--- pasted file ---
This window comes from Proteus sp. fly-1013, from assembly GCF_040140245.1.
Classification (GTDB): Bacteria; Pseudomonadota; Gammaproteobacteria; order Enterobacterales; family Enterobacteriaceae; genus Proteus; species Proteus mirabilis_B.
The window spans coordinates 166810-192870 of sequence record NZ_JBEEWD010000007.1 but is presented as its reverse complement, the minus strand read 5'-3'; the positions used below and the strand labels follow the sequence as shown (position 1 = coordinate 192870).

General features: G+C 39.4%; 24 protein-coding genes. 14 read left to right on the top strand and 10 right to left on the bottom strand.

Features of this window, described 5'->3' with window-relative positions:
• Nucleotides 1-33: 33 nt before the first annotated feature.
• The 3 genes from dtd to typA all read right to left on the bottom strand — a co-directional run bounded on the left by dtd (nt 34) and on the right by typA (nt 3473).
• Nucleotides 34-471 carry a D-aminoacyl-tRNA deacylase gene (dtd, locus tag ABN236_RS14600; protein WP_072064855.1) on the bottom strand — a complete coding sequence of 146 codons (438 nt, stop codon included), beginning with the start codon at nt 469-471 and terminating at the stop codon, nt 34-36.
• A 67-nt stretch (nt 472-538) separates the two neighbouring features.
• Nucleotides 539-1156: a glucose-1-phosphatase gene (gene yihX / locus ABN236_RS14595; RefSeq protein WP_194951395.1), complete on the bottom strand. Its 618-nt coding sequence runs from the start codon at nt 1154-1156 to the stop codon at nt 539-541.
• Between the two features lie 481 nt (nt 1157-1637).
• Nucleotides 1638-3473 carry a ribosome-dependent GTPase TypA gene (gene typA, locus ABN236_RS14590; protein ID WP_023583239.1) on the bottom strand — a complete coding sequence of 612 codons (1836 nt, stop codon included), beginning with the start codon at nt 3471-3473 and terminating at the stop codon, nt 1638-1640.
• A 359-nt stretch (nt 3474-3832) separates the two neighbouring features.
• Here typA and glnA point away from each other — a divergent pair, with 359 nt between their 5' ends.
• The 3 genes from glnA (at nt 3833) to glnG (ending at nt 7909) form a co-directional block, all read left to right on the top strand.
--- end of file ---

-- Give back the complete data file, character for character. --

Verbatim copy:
This window comes from Proteus sp. fly-1013, from assembly GCF_040140245.1.
Classification (GTDB): Bacteria; Pseudomonadota; Gammaproteobacteria; order Enterobacterales; family Enterobacteriaceae; genus Proteus; species Proteus mirabilis_B.
The window spans coordinates 166810-192870 of sequence record NZ_JBEEWD010000007.1 but is presented as its reverse complement, the minus strand read 5'-3'; the positions used below and the strand labels follow the sequence as shown (position 1 = coordinate 192870).

General features: G+C 39.4%; 24 protein-coding genes. 14 read left to right on the top strand and 10 right to left on the bottom strand.

Features of this window, described 5'->3' with window-relative positions:
• Nucleotides 1-33: 33 nt before the first annotated feature.
• The 3 genes from dtd to typA all read right to left on the bottom strand — a co-directional run bounded on the left by dtd (nt 34) and on the right by typA (nt 3473).
• Nucleotides 34-471 carry a D-aminoacyl-tRNA deacylase gene (dtd, locus tag ABN236_RS14600; protein WP_072064855.1) on the bottom strand — a complete coding sequence of 146 codons (438 nt, stop codon included), beginning with the start codon at nt 469-471 and terminating at the stop codon, nt 34-36.
• A 67-nt stretch (nt 472-538) separates the two neighbouring features.
• Nucleotides 539-1156: a glucose-1-phosphatase gene (gene yihX / locus ABN236_RS14595; RefSeq protein WP_194951395.1), complete on the bottom strand. Its 618-nt coding sequence runs from the start codon at nt 1154-1156 to the stop codon at nt 539-541.
• Between the two features lie 481 nt (nt 1157-1637).
• Nucleotides 1638-3473 carry a ribosome-dependent GTPase TypA gene (gene typA, locus ABN236_RS14590; protein ID WP_023583239.1) on the bottom strand — a complete coding sequence of 612 codons (1836 nt, stop codon included), beginning with the start codon at nt 3471-3473 and terminating at the stop codon, nt 1638-1640.
• A 359-nt stretch (nt 3474-3832) separates the two neighbouring features.
• Here typA and glnA point away from each other — a divergent pair, with 359 nt between their 5' ends.
• The 3 genes from glnA (at nt 3833) to glnG (ending at nt 7909) form a co-directional block, all read left to right on the top strand.